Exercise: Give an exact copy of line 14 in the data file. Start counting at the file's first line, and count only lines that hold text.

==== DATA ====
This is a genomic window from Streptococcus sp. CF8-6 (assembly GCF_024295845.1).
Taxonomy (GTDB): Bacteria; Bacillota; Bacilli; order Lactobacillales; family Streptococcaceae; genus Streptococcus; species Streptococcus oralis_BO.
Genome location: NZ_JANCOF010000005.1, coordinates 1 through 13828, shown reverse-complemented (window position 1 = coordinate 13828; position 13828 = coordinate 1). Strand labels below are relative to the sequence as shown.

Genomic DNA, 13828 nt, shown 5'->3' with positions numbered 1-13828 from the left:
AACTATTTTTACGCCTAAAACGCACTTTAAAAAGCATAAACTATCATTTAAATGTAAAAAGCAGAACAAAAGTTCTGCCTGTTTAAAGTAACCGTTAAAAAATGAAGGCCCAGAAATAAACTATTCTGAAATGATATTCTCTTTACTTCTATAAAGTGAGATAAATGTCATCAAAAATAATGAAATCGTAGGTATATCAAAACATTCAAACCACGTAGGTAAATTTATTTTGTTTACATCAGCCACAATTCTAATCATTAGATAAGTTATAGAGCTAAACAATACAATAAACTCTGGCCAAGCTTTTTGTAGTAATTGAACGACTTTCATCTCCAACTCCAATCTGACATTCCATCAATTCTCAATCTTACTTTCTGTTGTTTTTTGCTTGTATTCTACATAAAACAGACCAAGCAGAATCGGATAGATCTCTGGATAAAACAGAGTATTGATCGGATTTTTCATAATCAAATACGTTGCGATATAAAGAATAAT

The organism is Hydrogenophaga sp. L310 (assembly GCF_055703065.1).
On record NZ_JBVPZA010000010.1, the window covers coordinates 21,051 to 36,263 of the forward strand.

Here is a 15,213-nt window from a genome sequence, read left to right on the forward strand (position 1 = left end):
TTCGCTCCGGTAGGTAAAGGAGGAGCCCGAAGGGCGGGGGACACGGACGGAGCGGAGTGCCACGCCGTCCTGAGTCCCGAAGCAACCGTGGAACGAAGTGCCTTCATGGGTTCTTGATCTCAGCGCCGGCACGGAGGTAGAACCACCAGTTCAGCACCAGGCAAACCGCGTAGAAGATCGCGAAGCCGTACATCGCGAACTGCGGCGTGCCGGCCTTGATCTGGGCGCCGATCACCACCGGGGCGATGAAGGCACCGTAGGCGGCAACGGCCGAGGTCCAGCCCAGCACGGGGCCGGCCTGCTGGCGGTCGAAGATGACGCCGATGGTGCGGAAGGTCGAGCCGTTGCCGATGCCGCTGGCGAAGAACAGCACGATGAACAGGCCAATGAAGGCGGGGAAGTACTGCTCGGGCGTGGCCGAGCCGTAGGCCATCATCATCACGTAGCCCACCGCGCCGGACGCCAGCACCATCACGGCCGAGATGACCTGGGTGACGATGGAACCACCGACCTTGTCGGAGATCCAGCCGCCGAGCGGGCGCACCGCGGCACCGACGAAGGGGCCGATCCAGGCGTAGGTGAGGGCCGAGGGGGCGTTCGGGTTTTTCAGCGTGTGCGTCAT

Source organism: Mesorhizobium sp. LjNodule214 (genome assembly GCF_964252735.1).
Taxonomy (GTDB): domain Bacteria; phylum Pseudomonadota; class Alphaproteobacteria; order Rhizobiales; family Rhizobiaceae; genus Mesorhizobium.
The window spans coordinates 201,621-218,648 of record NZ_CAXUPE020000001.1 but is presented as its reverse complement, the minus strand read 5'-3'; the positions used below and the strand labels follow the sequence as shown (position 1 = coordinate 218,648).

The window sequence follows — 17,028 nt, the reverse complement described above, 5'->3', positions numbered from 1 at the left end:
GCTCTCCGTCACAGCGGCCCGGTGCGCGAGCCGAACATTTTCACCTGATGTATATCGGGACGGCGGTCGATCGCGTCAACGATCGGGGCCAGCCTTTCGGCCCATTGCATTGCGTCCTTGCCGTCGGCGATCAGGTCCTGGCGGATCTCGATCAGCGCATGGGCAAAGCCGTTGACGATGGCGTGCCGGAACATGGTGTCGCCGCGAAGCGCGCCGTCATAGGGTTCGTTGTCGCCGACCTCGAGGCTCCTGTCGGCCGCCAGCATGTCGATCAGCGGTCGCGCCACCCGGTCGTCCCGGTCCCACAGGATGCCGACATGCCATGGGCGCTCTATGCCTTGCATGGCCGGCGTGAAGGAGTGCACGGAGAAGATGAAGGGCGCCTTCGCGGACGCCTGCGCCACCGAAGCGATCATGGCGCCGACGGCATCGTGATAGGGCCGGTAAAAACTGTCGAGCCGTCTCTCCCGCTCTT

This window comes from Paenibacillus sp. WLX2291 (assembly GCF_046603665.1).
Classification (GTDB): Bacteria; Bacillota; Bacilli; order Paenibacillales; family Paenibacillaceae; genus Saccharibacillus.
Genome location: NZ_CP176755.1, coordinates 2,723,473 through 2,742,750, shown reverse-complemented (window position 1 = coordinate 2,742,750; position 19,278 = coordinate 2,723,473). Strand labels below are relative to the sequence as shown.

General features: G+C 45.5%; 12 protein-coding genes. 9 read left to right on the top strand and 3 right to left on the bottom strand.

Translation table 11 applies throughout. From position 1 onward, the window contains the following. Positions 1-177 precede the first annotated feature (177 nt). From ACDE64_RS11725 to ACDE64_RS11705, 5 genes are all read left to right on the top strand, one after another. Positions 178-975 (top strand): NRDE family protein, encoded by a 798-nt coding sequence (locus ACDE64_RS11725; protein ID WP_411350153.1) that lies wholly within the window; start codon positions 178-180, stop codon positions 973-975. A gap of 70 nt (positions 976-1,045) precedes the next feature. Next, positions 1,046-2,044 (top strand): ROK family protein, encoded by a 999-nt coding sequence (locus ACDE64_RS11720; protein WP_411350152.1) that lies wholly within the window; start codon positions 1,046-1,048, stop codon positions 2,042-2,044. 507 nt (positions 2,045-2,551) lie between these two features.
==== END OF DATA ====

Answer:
GCTCTCCGTCACAGCGGCCCGGTGCGCGAGCCGAACATTTTCACCTGATGTATATCGGGACGGCGGTCGATCGCGTCAACGATCGGGGCCAGCCTTTCGGCCCATTGCATTGCGTCCTTGCCGTCGGCGATCAGGTCCTGGCGGATCTCGATCAGCGCATGGGCAAAGCCGTTGACGATGGCGTGCCGGAACATGGTGTCGCCGCGAAGCGCGCCGTCATAGGGTTCGTTGTCGCCGACCTCGAGGCTCCTGTCGGCCGCCAGCATGTCGATCAGCGGTCGCGCCACCCGGTCGTCCCGGTCCCACAGGATGCCGACATGCCATGGGCGCTCTATGCCTTGCATGGCCGGCGTGAAGGAGTGCACGGAGAAGATGAAGGGCGCCTTCGCGGACGCCTGCGCCACCGAAGCGATCATGGCGCCGACGGCATCGTGATAGGGCCGGTAAAAACTGTCGAGCCGTCTCTCCCGCTCTT